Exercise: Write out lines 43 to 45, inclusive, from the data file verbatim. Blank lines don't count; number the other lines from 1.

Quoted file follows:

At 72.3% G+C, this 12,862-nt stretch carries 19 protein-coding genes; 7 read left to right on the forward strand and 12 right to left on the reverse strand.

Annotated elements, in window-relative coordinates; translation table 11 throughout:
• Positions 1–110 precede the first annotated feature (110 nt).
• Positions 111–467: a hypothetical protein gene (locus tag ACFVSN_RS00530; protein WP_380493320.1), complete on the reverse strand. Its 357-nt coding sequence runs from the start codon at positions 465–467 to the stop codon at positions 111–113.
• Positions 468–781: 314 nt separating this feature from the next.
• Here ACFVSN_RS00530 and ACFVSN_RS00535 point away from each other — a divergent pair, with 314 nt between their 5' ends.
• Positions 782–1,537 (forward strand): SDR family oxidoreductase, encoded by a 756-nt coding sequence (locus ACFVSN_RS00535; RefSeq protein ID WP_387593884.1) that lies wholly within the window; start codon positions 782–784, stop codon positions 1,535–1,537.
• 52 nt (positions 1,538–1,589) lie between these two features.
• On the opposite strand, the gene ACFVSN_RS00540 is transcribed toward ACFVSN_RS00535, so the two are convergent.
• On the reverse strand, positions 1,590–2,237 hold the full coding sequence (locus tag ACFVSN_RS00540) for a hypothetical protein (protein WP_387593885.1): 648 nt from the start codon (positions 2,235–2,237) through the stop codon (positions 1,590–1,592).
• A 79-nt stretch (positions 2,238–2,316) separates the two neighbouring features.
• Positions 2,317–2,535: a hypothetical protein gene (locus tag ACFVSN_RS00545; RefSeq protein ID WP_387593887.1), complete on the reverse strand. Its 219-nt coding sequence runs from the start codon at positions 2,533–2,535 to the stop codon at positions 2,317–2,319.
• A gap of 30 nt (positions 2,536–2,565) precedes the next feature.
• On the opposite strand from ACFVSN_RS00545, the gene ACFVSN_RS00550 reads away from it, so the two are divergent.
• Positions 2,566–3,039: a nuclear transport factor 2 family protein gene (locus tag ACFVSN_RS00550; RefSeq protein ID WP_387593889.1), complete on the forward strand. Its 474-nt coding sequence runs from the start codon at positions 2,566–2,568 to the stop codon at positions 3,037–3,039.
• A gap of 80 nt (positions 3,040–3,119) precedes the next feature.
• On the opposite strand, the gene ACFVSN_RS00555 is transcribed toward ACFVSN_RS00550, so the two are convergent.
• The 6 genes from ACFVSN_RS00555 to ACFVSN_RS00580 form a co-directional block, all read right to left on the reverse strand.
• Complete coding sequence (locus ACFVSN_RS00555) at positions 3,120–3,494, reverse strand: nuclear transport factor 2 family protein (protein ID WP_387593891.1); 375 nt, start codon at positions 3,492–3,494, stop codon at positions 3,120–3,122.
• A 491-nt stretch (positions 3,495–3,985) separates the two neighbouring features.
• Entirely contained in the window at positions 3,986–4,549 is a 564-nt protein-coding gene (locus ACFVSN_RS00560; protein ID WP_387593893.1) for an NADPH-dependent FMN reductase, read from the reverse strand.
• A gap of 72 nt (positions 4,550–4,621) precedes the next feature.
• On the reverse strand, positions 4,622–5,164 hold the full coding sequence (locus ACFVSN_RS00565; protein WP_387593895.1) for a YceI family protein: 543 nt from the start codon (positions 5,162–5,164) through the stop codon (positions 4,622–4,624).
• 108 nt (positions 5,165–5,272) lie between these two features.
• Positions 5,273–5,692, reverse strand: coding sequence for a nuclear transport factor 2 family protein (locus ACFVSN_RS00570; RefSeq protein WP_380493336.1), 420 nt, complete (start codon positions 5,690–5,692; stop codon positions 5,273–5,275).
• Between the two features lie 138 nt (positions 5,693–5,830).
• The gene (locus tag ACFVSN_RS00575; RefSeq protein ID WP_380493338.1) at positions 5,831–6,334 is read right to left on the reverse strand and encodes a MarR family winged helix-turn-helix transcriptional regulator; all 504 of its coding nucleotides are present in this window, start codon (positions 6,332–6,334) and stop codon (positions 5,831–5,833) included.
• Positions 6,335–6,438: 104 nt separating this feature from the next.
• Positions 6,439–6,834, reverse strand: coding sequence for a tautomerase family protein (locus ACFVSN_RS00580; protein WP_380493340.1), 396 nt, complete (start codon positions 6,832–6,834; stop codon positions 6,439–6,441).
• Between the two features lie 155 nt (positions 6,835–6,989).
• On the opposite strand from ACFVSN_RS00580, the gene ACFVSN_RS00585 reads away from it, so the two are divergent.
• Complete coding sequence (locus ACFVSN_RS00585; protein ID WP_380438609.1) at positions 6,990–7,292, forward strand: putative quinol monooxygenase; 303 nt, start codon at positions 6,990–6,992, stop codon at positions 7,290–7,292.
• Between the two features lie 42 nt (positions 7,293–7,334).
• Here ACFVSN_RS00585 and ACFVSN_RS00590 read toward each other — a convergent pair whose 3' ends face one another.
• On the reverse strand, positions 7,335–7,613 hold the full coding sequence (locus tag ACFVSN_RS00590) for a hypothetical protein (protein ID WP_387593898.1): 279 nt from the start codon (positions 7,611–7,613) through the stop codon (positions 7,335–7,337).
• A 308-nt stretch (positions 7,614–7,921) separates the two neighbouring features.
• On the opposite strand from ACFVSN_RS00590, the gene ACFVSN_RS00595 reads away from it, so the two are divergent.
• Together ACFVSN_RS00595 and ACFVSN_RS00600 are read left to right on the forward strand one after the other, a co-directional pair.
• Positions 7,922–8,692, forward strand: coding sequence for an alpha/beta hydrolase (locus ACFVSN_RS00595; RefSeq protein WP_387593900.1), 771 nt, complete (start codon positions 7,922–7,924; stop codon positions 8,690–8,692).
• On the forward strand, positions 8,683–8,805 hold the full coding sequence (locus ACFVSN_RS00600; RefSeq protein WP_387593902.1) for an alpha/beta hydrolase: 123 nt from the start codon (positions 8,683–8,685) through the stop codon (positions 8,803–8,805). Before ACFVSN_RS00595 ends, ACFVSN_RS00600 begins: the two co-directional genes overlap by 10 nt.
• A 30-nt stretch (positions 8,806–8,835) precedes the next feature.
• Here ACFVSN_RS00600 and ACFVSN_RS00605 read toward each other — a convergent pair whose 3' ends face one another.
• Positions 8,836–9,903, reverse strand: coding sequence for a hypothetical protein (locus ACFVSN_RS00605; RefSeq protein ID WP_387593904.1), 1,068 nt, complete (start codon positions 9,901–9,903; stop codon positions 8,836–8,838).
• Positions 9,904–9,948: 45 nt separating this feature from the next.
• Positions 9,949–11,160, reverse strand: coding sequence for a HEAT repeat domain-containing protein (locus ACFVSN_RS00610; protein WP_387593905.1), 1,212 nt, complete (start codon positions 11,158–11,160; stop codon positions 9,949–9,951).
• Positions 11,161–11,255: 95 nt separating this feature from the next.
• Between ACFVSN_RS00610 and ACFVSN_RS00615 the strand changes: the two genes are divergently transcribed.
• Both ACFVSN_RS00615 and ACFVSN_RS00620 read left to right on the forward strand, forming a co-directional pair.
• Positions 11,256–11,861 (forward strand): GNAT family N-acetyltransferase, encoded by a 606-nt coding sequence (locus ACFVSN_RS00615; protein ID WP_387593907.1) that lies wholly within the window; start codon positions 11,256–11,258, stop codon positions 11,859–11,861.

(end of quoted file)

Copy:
• Positions 8,836–9,903, reverse strand: coding sequence for a hypothetical protein (locus ACFVSN_RS00605; RefSeq protein ID WP_387593904.1), 1,068 nt, complete (start codon positions 9,901–9,903; stop codon positions 8,836–8,838).
• Positions 9,904–9,948: 45 nt separating this feature from the next.
• Positions 9,949–11,160, reverse strand: coding sequence for a HEAT repeat domain-containing protein (locus ACFVSN_RS00610; protein WP_387593905.1), 1,212 nt, complete (start codon positions 11,158–11,160; stop codon positions 9,949–9,951).